The weekly meeting was held in the #sahana-eden IRC channel on Present were: Mark, Gavin, Michael, and of course whatever spectators:

What was discussed:

  • We removed some of the question types from the functional specification to simplify things
  • Discussed how michael did the ADPC _next stuff and how it can be applied to this project
  • Gavin suggested localization -- a suggested implementation is specified -- this is a "Nice to Have" as it's outside the scope of this project for GSOC.
  • Will discuss on the mailing list how best to generically support "wizard" like uis within S3 elegantly.

What's on the agenda for the next couple weeks (this week will be scarce):

  • Noodle over ways to generically support "wizards" in S3 elegantly
  • Implement the "Template" stage (page 1 of the wizard) [first milestone as per my project plan timeline]

Resources relevant to this meeting for the purpose of this summary:

  1. The functional spec
  2. The project plan timeline
  3. Meeting log [meeting ends at 0109 as per the timestamp in the logs]

Friday, May 21, 2010

Introducing the Task Module for Sahana Eden

Hey Folks,

I needed something simple to get up to speed with Sahana Eden and a Task Manager is simplest. I was able to bang it out in a few days from start to finish. Web2py is an easy framework to work with, and many code examples exist within Sahana Eden that I was able to copy/paste.

You can mosey on over to the demo site and play with it yourself. Just register and you should be set. Do not worry, you won't be spammed and your information will be sold.

I faced one small problem once I saw everything was setup: I couldn't figure out how to get the widgets to select a user (who both started and finished the task -- these could be two different users). The gears were spun and spun and spun until an ah-hah moment occurred: the following function in in the models directory:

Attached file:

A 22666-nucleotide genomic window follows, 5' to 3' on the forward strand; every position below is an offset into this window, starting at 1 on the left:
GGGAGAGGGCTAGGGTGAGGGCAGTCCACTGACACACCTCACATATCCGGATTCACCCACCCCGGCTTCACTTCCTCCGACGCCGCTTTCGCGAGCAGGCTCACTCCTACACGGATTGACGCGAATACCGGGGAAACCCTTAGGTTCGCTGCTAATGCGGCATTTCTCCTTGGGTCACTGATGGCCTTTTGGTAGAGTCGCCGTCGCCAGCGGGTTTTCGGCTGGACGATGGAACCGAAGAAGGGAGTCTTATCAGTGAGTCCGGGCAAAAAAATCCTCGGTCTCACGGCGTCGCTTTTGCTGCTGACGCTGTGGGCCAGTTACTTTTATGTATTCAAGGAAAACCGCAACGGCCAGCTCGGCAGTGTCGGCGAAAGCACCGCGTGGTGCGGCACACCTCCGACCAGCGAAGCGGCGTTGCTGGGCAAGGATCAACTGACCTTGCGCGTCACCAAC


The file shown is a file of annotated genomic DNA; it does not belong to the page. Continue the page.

def shn_user_represent(id):

if id:
user = db(
if user:
user = user[0]
name = user.first_name
if user.last_name:
name = "%s %s" % (name, user.last_name)
return name
return None

Helped me to see where I needed to be and once I read this code and understood it, it all made sense to me. The following is how you render a drop-down box containing all registered users:

table.started_by.requires = IS_NULL_OR(IS_IN_DB(db,,lambda id : shn_user_represent(
table.finished_by.requires = IS_NULL_OR(IS_IN_DB(db,,lambda id : shn_user_represent(

Where table represents the database table for your model and started_by and finished_by are the fields; the rest is validation. That's it! It was that simple.

Now next week on Monday, May 24 -- the official start of the program begins. At that point and time, this project will take a back burner and I will attempt to post AT LEAST a weekly -- if not every other week about all progress that is made throughout the duration of the program.

Regular updates will be posted to the Sahana Eden mailing list.

You can follow progress via the launchpad bazaar branch.

Monday, April 26, 2010

Accepted to Google Summer of Code 2010: HAT TRICK!!

I have been accepted to Google Summer of Code 2010 for the third year running! This summer I will be working with Sahana Eden.

The Sahana Free and Open Source Disaster Management System was conceived during the 2004 Sri Lanka tsunami. The system was developed to help manage the disaster and was deployed by the Sri Lankan government's Center of National Operations (CNO), which included the Center of Humanitarian Agencies (CHA). A second round of funding was provided by the Swedish International Development Agency (SIDA). The project has now grown to become globally recognized, with deployments in many other disasters such as the Asian Quake in Pakistan (2005), Southern Leyte Mudslide Disaster in Philippines (2006) and the Jogjarkata Earthquake in Indonesia (2006).

The project is now being ported to Python as an experimental fork a replacement for Sahana Agasti so that the software can be extended. Sahana Agasti is written in PHP.

I will be working with Sahana Eden to create a tool to create, enter, and manage surveys. This should be a lot of fun!